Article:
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B.C. ranked lowest in financial support programs for seniors: Advocate

Many B.C. seniors are living in poverty and falling further and further behind due to a combination of inflation, increasing rents, and a lack of government supports, according to a new report from the B.C. Seniors Advocate.

Isobel Mackenzie also noted that a provincial program meant to help with housing affordability is actually having the opposite effect for many seniors.

In her report "Falling Further Behind" Mackenzie slammed the province's Shelter Aid For Elderly Renters (or SAFER) program. It helps those with low incomes get subsidies for their rents. However, Mackenzie told reporters Thursday, because of how it's calculated, some low income people get less money even when their rents go up.

"This borders a bit on the nonsensical," she added.

The province says the program is under review, with recommendations expected in the coming months.

The report found that the minimum wage in B.C. has increased by 40 per cent over the past five years, while pension incomes have only risen by 14 per cent during that same period. With the cost of rent, gas and groceries rising, so too is the number of seniors struggling.

Vicki Pilot with Seniors Serving Seniors said the stories "are tragic."

The non-profit deals mostly with calls for help with affordability.

"We already know homelessness in Victoria is a huge issue, but it just hurts even more when you have an 85-year-old man phoning you and saying, 'I have to go and live in my car, the landlord upped the rent and we can't afford it,'" said Pilot.

After housing, the next biggest ask is transportation. Seniors Serving Seniors holds workshops to help those with mobility issues take the bus, a cheaper option than paying for gas and insurance.

In the new report, B.C.'s seniors advocate is calling on the province to improve supports to those aged 65 to 74 after finding high levels of poverty. The report found one in four seniors lives on less than $21,000 a year, and about half live on less than $31,000 a year. That's less than minimum wage pays.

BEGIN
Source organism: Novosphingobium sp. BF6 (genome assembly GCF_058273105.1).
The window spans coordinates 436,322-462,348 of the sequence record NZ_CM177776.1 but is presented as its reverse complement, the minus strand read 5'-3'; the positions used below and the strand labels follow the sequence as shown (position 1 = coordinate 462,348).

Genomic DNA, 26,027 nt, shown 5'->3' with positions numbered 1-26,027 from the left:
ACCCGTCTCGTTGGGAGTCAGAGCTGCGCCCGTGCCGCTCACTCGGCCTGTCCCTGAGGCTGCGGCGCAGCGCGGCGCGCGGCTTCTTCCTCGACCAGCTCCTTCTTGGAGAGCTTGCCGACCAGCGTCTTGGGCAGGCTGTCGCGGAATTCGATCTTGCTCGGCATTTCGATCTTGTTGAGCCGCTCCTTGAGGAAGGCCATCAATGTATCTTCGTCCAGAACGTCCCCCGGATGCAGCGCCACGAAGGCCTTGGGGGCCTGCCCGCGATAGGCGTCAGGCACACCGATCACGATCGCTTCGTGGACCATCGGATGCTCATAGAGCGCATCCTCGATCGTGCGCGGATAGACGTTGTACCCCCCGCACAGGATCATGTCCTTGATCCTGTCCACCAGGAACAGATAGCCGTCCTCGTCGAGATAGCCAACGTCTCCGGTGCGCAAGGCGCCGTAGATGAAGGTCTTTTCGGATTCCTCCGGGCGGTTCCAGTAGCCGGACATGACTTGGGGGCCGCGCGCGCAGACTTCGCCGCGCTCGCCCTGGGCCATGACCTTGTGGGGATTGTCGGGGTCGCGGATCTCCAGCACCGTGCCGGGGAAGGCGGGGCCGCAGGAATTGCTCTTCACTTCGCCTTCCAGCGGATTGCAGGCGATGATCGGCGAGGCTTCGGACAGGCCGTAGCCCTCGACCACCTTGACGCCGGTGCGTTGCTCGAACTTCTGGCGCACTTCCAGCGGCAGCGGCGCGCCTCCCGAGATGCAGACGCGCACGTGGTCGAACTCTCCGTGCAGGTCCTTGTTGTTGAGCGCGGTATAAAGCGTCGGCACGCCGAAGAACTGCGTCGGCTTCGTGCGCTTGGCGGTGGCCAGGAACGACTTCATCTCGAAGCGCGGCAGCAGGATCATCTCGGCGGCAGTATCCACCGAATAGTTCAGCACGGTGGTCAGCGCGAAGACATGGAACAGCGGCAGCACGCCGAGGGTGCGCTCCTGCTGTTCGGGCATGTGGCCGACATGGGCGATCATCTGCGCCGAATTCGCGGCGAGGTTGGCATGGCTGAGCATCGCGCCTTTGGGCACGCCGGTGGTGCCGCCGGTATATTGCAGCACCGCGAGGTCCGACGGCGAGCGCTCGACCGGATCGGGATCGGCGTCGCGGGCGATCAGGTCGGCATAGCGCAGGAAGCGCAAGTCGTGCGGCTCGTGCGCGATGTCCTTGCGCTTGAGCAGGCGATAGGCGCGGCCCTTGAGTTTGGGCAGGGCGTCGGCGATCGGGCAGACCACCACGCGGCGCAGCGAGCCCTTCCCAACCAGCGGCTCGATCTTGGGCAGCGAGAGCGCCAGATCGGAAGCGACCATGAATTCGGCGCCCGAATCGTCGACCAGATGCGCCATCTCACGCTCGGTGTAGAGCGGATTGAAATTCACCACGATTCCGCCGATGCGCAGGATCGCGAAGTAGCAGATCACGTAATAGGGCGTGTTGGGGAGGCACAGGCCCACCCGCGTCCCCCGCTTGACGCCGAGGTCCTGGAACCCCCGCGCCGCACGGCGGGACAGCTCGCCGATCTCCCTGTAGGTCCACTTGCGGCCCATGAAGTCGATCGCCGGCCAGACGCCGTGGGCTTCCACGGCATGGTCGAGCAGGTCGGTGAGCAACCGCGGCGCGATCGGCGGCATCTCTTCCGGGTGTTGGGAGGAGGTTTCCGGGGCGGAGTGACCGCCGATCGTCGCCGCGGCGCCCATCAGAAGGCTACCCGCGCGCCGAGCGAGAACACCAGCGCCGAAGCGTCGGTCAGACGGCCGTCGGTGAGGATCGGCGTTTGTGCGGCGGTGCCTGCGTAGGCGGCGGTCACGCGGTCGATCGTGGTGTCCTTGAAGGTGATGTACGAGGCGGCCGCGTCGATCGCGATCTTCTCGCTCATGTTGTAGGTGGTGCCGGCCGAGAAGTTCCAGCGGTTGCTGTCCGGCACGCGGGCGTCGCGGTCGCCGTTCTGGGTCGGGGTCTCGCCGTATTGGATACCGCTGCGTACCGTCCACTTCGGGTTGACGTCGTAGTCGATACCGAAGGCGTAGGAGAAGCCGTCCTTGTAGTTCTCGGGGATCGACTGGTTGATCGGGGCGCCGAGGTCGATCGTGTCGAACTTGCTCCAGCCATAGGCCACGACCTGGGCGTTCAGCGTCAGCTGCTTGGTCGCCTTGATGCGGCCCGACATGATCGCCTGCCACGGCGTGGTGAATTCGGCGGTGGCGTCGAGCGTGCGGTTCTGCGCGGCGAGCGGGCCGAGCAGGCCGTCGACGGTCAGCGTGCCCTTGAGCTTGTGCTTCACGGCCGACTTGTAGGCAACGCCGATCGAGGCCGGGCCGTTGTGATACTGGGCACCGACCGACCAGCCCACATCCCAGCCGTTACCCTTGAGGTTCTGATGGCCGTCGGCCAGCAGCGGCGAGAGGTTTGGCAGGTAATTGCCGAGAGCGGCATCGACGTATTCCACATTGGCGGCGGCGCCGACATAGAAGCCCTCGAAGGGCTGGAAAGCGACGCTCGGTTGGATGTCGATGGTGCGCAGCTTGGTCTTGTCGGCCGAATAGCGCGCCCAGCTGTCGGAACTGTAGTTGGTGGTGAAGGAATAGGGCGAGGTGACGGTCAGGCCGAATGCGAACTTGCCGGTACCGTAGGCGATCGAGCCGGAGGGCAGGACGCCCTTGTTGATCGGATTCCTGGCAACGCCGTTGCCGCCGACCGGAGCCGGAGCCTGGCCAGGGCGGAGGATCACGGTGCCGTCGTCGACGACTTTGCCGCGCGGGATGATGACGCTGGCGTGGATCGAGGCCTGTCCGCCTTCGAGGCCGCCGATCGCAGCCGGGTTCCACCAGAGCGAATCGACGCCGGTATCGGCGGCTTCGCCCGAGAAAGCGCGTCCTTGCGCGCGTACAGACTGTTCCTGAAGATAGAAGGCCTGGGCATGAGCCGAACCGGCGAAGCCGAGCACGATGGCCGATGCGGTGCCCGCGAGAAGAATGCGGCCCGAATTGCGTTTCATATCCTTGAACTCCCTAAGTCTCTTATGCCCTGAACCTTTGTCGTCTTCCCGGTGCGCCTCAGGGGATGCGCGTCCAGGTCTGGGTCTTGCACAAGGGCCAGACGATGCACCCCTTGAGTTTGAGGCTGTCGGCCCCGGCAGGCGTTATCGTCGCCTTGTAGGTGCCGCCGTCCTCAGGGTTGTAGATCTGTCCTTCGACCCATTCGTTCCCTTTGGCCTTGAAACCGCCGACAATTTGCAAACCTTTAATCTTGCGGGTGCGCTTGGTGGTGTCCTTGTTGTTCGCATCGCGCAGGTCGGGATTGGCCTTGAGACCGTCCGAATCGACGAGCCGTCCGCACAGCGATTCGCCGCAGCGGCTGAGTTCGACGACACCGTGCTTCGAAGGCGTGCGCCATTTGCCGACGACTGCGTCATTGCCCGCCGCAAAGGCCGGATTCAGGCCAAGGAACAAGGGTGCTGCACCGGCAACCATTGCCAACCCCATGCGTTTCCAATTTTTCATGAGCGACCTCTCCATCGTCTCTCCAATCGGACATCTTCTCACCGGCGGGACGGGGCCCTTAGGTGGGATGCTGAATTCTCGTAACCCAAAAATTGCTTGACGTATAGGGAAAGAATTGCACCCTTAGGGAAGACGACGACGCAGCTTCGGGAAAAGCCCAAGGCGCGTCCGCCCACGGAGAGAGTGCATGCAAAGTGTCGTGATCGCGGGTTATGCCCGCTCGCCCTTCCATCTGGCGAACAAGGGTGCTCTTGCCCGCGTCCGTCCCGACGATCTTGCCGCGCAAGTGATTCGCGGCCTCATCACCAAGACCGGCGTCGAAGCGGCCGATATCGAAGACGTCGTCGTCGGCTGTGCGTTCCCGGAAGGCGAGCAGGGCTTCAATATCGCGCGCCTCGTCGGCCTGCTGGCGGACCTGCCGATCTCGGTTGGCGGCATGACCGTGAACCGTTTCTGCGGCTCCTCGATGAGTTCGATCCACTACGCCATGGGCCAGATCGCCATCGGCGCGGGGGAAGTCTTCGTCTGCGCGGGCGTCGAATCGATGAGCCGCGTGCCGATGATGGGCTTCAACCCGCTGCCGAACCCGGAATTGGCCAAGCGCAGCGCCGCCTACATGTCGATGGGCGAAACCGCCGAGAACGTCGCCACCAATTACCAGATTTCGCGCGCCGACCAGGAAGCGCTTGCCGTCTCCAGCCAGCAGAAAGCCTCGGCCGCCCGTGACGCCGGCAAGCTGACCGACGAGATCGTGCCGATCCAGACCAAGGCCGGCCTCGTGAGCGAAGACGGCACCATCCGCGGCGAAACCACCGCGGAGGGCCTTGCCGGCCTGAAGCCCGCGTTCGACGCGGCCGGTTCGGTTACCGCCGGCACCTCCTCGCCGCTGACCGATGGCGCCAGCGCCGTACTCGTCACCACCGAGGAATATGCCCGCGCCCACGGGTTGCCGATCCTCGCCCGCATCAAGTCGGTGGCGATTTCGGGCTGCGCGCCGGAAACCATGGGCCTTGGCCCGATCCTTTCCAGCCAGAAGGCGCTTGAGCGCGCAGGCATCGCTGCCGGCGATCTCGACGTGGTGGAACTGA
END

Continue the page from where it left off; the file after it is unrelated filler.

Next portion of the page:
"They are our lowest-income people and if they're renting they are in significant financial straights right now," added Mackenzie.

Pensions – the main income source – haven't kept up with the rapid rise in rent. The advocate surveyed 10,000 seniors and found 84 per cent said they ran out of money to buy food some of the time.

With limited incomes, seniors often pay out-of-pocket for medical or health supports. When looking at nine services provinces provide – including free eye exams, home support and hearing aids – the office found that across the country, B.C. provided the lowest number of supports: just two out of nine. Alberta provided seven.

The report also suggests that the majority of seniors do not have a private benefits plan, forcing them to pay out-of-pocket for dental care, hearing aids, eyeglasses, walkers, wheelchairs and other necessary medical equipment.

Some of the report's recommendations include indexing the BC Seniors Supplement to inflation, redesigning the SAFER program, increasing the number of seniors' subsidized housing units, and eliminating the rate for publicly funded home support services.

The latter, provided for free by provinces like Alberta and Ontario, is publicly subsidized in B.C. Although the lowest-income seniors don't pay, Mackenzie said someone earning $28,000 and getting 45 minutes of daily help with things like bathing, clothing and medications, could get billed just under $9,000 a year. Top Stories

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